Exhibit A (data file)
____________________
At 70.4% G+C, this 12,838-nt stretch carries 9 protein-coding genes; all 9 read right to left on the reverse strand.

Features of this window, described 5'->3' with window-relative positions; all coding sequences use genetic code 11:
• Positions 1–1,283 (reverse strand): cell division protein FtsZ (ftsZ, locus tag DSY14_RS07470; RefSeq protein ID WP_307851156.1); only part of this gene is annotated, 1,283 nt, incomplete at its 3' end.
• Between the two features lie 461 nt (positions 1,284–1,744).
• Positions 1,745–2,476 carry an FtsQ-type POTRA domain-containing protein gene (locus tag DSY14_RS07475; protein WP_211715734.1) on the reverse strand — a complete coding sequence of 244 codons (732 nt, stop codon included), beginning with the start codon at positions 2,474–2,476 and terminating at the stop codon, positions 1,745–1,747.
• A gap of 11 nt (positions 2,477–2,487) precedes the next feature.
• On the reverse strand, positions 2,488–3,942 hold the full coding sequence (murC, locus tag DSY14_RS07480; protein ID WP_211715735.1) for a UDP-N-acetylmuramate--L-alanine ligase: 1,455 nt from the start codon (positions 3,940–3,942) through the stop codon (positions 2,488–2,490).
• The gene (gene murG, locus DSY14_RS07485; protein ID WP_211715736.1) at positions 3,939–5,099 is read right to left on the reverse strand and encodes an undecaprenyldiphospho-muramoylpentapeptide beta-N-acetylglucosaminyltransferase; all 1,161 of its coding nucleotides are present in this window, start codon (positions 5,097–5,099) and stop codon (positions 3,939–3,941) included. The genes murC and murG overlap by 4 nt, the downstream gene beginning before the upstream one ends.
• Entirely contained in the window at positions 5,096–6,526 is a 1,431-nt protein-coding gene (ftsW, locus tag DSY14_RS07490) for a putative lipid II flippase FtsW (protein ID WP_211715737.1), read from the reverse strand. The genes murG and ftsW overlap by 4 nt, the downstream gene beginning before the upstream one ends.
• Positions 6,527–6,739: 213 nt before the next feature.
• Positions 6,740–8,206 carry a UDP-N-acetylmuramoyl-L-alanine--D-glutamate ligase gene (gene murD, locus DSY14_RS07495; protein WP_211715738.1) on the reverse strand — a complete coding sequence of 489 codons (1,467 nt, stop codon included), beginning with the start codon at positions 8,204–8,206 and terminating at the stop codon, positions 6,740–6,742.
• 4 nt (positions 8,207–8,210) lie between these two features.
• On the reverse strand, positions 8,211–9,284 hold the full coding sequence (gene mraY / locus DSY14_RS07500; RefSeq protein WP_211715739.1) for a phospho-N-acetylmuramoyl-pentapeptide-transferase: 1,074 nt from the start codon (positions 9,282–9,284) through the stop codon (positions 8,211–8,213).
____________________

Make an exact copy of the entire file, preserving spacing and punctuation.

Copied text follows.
At 70.4% G+C, this 12,838-nt stretch carries 9 protein-coding genes; all 9 read right to left on the reverse strand.

Features of this window, described 5'->3' with window-relative positions; all coding sequences use genetic code 11:
• Positions 1–1,283 (reverse strand): cell division protein FtsZ (ftsZ, locus tag DSY14_RS07470; RefSeq protein ID WP_307851156.1); only part of this gene is annotated, 1,283 nt, incomplete at its 3' end.
• Between the two features lie 461 nt (positions 1,284–1,744).
• Positions 1,745–2,476 carry an FtsQ-type POTRA domain-containing protein gene (locus tag DSY14_RS07475; protein WP_211715734.1) on the reverse strand — a complete coding sequence of 244 codons (732 nt, stop codon included), beginning with the start codon at positions 2,474–2,476 and terminating at the stop codon, positions 1,745–1,747.
• A gap of 11 nt (positions 2,477–2,487) precedes the next feature.
• On the reverse strand, positions 2,488–3,942 hold the full coding sequence (murC, locus tag DSY14_RS07480; protein ID WP_211715735.1) for a UDP-N-acetylmuramate--L-alanine ligase: 1,455 nt from the start codon (positions 3,940–3,942) through the stop codon (positions 2,488–2,490).
• The gene (gene murG, locus DSY14_RS07485; protein ID WP_211715736.1) at positions 3,939–5,099 is read right to left on the reverse strand and encodes an undecaprenyldiphospho-muramoylpentapeptide beta-N-acetylglucosaminyltransferase; all 1,161 of its coding nucleotides are present in this window, start codon (positions 5,097–5,099) and stop codon (positions 3,939–3,941) included. The genes murC and murG overlap by 4 nt, the downstream gene beginning before the upstream one ends.
• Entirely contained in the window at positions 5,096–6,526 is a 1,431-nt protein-coding gene (ftsW, locus tag DSY14_RS07490) for a putative lipid II flippase FtsW (protein ID WP_211715737.1), read from the reverse strand. The genes murG and ftsW overlap by 4 nt, the downstream gene beginning before the upstream one ends.
• Positions 6,527–6,739: 213 nt before the next feature.
• Positions 6,740–8,206 carry a UDP-N-acetylmuramoyl-L-alanine--D-glutamate ligase gene (gene murD, locus DSY14_RS07495; protein WP_211715738.1) on the reverse strand — a complete coding sequence of 489 codons (1,467 nt, stop codon included), beginning with the start codon at positions 8,204–8,206 and terminating at the stop codon, positions 6,740–6,742.
• 4 nt (positions 8,207–8,210) lie between these two features.
• On the reverse strand, positions 8,211–9,284 hold the full coding sequence (gene mraY / locus DSY14_RS07500; RefSeq protein WP_211715739.1) for a phospho-N-acetylmuramoyl-pentapeptide-transferase: 1,074 nt from the start codon (positions 9,282–9,284) through the stop codon (positions 8,211–8,213).